Celebrating Teachers Everywhere

Whenever Teacher Appreciation Week draws near, I think back to all the teachers that have impacted my life in some way. There are teachers that inspired me to go into education, and others who taught me how to better my craft. Yes, there are even some who taught me what not to do. I still thank them, for I learned from them. In honor of Teacher Appreciation Week that begins tomorrow, I thought I would share many of the teachers that affected my life in one way or another.

My parents – My parents were the first people in my life who instilled the importance of reading. Though many people thought they were crazy (like my own grandparents), they began reading to me as soon as I was born. I grew up loving stories by A. A. Milne, Stan & Jan Berenstain, Beverly Cleary, and Roald Dahl, and laughing at poetry from Where the Sidewalk Ends by Shel Silverstein. My father was a great role model who, without fail, would read the newspaper every day after coming home from work. As an elementary school teacher at my first school, my mother made sure I had dedicated teachers early on who would look out for me and teach me the essentials. Because of my parents, I saw the value in learning and loved reading early on.

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My father is still a great role model, but now for my son Ryan.

Mr. Tiberio – I have always loved music, but I’ll admit I was not the best musician. I did, however, continue playing clarinet and stay in band all the way through my senior year. I know this was mainly because of my teacher, Mr. Tiberio. “T” made being in band enjoyable. He chose songs that were popular and fun to play, like “In the Mood,”  and he always had a smile on his face. No matter how students behaved in band or in lessons, he never showed the slightest signs of anger. I could see how much he loved music, and that made me love it too. I know his positive attitude inspired me to always stay optimistic as a teacher.

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Getting ready for a day of marching with my friend Erin.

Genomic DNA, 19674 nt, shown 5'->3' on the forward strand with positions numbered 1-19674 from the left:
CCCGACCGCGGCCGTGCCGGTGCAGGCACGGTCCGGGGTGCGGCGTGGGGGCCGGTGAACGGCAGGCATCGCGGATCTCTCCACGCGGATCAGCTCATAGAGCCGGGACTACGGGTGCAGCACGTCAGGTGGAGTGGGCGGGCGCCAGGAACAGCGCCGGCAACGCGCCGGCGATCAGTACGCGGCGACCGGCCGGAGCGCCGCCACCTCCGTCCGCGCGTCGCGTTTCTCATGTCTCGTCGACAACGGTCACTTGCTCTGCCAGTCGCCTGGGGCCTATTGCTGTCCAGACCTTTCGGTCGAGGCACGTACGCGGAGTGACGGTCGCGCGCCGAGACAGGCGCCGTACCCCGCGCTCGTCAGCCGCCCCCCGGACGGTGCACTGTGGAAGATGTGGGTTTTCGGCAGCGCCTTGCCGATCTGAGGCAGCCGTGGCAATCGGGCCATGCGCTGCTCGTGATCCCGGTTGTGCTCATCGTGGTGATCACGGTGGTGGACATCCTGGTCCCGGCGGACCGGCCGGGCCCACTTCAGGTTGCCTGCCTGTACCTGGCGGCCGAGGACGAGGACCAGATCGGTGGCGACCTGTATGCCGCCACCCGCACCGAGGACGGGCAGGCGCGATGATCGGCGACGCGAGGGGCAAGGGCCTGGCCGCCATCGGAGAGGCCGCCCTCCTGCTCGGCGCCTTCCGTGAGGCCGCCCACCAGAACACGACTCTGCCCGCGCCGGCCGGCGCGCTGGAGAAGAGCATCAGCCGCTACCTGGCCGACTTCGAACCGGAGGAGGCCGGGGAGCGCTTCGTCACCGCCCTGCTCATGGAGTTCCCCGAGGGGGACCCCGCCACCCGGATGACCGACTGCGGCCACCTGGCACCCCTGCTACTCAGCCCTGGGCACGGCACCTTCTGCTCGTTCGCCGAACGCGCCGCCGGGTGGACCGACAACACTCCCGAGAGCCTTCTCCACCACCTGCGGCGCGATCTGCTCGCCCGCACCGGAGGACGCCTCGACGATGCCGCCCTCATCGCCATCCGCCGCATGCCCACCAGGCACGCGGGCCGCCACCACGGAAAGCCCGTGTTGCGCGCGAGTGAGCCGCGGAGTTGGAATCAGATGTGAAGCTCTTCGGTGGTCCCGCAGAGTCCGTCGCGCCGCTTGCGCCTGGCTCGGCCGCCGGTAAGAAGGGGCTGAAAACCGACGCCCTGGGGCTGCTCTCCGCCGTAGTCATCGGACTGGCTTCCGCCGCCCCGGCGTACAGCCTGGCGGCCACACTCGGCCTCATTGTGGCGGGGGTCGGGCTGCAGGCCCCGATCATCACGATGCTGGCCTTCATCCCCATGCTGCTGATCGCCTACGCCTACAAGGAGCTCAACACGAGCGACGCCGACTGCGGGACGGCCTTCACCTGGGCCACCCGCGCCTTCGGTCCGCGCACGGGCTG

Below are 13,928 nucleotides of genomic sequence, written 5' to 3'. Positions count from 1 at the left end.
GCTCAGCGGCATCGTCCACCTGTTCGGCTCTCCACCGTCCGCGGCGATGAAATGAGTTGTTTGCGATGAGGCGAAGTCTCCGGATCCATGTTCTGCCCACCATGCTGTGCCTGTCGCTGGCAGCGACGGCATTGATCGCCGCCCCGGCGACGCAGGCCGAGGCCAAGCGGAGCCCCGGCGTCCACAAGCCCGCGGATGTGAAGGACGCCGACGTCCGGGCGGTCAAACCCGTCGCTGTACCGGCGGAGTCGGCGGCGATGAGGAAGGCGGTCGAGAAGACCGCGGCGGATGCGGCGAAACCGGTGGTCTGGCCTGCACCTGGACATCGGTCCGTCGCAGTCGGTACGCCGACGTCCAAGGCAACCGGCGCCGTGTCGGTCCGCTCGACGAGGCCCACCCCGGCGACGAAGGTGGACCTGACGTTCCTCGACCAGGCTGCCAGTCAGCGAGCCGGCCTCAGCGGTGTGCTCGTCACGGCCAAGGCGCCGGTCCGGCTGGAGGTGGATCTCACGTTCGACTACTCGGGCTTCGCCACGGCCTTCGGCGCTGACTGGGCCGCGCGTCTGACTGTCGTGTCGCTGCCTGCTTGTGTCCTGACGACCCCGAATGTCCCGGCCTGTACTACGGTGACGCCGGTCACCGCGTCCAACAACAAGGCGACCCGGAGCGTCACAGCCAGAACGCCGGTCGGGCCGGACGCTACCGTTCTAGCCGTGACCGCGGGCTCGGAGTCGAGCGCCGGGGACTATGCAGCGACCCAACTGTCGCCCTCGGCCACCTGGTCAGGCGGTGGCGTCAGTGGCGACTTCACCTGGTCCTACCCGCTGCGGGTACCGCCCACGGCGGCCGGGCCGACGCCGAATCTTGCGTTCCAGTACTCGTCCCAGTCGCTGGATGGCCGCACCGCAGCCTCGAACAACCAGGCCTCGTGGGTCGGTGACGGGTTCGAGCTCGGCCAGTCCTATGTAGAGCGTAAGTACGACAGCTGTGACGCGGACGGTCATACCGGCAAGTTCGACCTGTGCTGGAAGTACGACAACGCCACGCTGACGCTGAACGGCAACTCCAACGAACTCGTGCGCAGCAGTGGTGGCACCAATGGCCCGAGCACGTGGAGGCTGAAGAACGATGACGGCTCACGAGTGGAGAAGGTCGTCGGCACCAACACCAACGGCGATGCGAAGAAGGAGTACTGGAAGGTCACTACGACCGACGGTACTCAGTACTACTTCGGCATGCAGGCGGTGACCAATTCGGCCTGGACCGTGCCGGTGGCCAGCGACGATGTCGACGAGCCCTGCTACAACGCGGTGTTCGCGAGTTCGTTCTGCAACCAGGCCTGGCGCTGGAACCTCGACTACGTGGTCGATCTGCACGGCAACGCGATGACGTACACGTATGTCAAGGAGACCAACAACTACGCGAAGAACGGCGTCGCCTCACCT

Mr. Costanza – After a rough year in 5th grade, I left for summer vacation thinking school just wasn’t something I was very good at. Thankfully, my 6th grade teacher, Mr. Costanza, showed me that I was a lot smarter than I thought. I went from Cs in 5th grade to all As in 6th grade. Why? I had a teacher who believed in me. He smiled at me instead of yelled at me. He made learning fun for me again, and I am so thankful for that. Who knows what my school would have been like if I had two awful years in a row.

Mr. Ognibene  – Science was not my best subject, but Mr. Ognibene made me Chemistry easy and enjoyable. He was another teacher that never seemed to show any signs of frustration, and that made him easy to talk to when I needed help. I saw his calm demeanor as a necessity, for at the same time I had him, I had other teachers that yelled at the drop of a hat. I learned of patience and its importance early on in my teaching career because of Mr. Ognibene.


I ran into Mr. Ognibene at an education rally in Albany, NY.

Ms. Reedy and Mr. Shaw – I didn’t always want to be a teacher, but when I decided to change my major to education, these two English teachers inspired me to choose English as my content area. Ms. Reedy made William Shakespeare’s The Merchant of Venice entertaining, and Mr. Shaw showed me the importance of research in my life. Both teachers were passionate about their content, and I thought of them countless times throughout my first few years as a teacher.

Mrs. Miller – My student teaching experiences were very uneventful. Sure I enjoyed them, but I don’t think they prepared me for my first year of teaching at all! My first year of teaching was in a long-term substitute position, and the teacher I was in for, Mrs. Miller, was out on maternity leave. The teachers at the school were not all that helpful, but even from home, she was. Her organization and classroom management helped make my transition into her room a smooth one. She had passion for her content, and I could tell her students saw it too. I worked hard, for I wanted them to see that I could inspire them too, just like she had. Mrs. Miller also didn’t seem to mind my constant phone calls when I needed suggestions for units and planning. She wrote me a wonderful letter of recommendation when I left, and we continued to share ideas when I began teaching at my next school. We developed units together, won awards together, and traveled to conferences together. When I wanted to talk about my passion for a unit or book, I called her. I wanted to speak to someone who has the same drive that I did. Our friendship continued to evolve over the years, and still continues to this day. I know I wouldn’t be where I am now without her.

My Cleve Hill Peeps – You all know who you are! (I wish I had pictures of everyone, but I never have my phone with me!) You all inspire me day in and day out to keep doing all I can for our kids. I am proud to teach with you!

Teacher Writers– “Teacher Writers” is my term for all of those amazing teachers that have published books about their craft to help others better theirs. There are SO many educators out there that have inspired me! Teachers like Donalyn Miller, Penny Kittle, Kelly Gallagher, Nancie Atwell, Kylene Beers, Teri Lesesne, Linda Rief, and many others have published inspiring books that I have read to better myself as a teacher.


Meeting Kelly Gallagher at Erie 1 BOCES workshop.

To all the educators out there, thank you for all that you do, and know that you are always appreciated!


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